It's being called the most pure MMP Government in history. Does that just mean Winston Peters' party gets to pull swifties on Jacinda Ardern whenever they feel like it?
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Coalition Governments, by their very nature, require compromises and negotiations. But over 2018, it has seemed like NZ First have been doing a lot more negotiation, and Labour a lot more compromising.
In part that reflects the options available to both parties. NZ First could have given their support to National, making it the lead party of Government. They could still switch their support to National tomorrow and bring the Government down. It's a hypothetical scenario, and nobody is suggesting that's about to happen, but politicians generally know how to count, and the calculus is inescapable.
That's led to no end of suggestions that Mr Peters has an effective veto power over anything he doesn't like outside of the formal coalition agreement signed by the two parties. There were plenty of wins for NZ First in that document, but since then, they've also managed to go toe to toe and come out ahead on a range of issues - particularly those on which they've campaigned in the past. Here are the five most pronounced examples.
The three strikes backdown
Justice Minister Andrew Little was all set to unveil the repeal of the three strikes sentencing law - a largely pointless piece of legislation which has the benefit of being very popular with conservative sections of New Zealand. But just before becoming acting PM, Mr Peters left Mr Little high and dry, saying they wouldn't support that part of the legislation. About seven weeks later, Mr Peters softened his stance, admitting that the law didn't really work. But by then the political damage had been done.
Shane Jones speaks freely
NZ First MP and cabinet minister Shane Jones likes to talk. But it's what he says, rather than how voluminously he says it, that has shown NZ First's independence from Labour.
When Air NZ CEO Christopher Luxon was appointed to head up the Government's new business advisory council, Mr Jones didn't hold back, saying Mr Luxon was a "celebrity", and that he had no time for celebrities in business. It followed a range of criticisms earlier in the year, especially over Air NZ's pullout from some regions. The fact is though, is that Mr Jones is a minister, and his comments on a range of matters have gone far further than almost anyone else in the Government would be able to get away with.
By contrast, Labour's Greg O'Connor was given a bollocking for daring to suggest that the PM might have maybe, possibly, handled the Clare Curran fiasco a tiny bit better. Seniority aside, the reality is that Ms Ardern has considerably greater licence to slap down those in her own party.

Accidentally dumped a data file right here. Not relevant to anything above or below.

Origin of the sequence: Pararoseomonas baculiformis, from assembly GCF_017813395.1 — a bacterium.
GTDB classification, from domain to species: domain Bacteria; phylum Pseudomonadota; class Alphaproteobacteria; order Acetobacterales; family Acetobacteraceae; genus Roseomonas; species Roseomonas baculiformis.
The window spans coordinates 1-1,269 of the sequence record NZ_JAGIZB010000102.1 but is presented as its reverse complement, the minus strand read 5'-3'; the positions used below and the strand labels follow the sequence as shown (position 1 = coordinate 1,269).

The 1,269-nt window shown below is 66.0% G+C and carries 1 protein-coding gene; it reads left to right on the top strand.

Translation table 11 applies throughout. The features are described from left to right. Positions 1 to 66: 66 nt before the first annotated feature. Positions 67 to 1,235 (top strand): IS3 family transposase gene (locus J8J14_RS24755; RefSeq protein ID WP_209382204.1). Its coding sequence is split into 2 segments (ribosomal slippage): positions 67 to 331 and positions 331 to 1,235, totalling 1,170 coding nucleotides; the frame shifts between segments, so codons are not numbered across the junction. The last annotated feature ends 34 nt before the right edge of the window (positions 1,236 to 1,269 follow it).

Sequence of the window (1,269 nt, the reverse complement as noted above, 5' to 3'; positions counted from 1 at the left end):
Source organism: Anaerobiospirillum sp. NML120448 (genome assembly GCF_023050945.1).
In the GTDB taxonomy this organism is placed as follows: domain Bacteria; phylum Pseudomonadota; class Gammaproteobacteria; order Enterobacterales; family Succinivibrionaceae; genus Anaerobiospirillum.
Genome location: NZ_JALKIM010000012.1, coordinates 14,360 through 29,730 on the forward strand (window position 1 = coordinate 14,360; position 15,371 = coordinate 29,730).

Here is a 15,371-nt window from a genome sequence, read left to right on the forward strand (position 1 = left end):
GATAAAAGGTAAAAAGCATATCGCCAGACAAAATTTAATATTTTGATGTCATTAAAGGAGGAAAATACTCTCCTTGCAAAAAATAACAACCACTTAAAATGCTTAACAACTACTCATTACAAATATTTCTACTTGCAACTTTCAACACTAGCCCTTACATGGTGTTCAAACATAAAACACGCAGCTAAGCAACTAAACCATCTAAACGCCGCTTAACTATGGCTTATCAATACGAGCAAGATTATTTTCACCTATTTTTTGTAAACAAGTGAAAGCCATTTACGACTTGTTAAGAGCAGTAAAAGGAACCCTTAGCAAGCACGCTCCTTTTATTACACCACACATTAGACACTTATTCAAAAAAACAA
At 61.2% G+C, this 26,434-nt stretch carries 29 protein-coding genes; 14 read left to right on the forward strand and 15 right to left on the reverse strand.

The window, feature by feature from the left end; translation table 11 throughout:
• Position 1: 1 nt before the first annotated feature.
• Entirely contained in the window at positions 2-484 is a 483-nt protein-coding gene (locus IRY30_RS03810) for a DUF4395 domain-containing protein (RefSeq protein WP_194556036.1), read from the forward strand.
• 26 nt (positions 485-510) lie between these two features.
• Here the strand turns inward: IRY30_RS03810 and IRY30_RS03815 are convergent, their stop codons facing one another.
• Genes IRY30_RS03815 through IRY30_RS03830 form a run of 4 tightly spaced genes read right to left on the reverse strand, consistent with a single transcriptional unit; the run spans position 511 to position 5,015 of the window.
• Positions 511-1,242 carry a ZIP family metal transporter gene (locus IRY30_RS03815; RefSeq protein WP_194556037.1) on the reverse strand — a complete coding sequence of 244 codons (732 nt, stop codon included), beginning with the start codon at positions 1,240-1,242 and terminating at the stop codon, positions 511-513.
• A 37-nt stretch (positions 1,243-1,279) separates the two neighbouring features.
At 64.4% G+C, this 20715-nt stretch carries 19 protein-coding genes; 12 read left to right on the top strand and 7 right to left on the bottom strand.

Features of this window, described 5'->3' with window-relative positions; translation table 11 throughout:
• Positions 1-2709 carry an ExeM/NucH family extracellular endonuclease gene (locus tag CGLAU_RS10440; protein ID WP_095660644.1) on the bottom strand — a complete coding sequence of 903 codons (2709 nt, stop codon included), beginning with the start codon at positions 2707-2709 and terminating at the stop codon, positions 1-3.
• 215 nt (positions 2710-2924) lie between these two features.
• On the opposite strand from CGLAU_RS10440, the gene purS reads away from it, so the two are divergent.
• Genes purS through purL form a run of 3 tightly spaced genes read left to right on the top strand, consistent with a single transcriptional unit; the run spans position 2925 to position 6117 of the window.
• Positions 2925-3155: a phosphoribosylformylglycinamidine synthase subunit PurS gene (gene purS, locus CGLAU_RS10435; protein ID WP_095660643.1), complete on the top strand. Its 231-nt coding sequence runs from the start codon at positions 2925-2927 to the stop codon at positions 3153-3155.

The refugee quota
Mr Peters torpedoed any chance Ms Ardern had of a peaceful and relaxing trip to the Pacific, by rebuking the suggestion that the Government was committed to raising the refugee quota. And he's right - it hasn't formally gone through cabinet - but Labour and Green MPs (remember how they're in Government too?) have been telling all and sundry that it's going to go up to 1,500. It's a core policy in the Government of kindness brand that Labour have been trying to project around Ms Ardern. And yet, when it came down to it at the Pacific Nations Forum, Ms Ardern had to admit that there was still a process that had to be gone through, while Mr Peters stood just behind her shoulder.
Industrial relations reform
One of the most recent examples, and one that has the union movement concerned, is that NZ First is indicating it may not back some of Labour's dearly held industrial relations reforms. It has even been hinted that NZ First might vote with National on some of them, which in terms of an attack on heartland Labour policy, would be sort of like Labour telling NZ First that the gold card for seniors is going to be scrapped.
Crown/Māori relations portfolio
Like the three strikes law, a new Crown/Māori relations agency was all set to be announced, before NZ First changed their mind. As Radio NZ reported, what came instead was consultation. It's really not quite as exciting.
But on the other hand…
NZ First have had to swallow a dead rat in the form of the ban on oil and gas exploration - a policy that they don't like because it could undermine their efforts to revitalise regional economies. But Mr Jones duly stood alongside his coalition partners, and made it clear that he was absolutely thrilled to be there with them.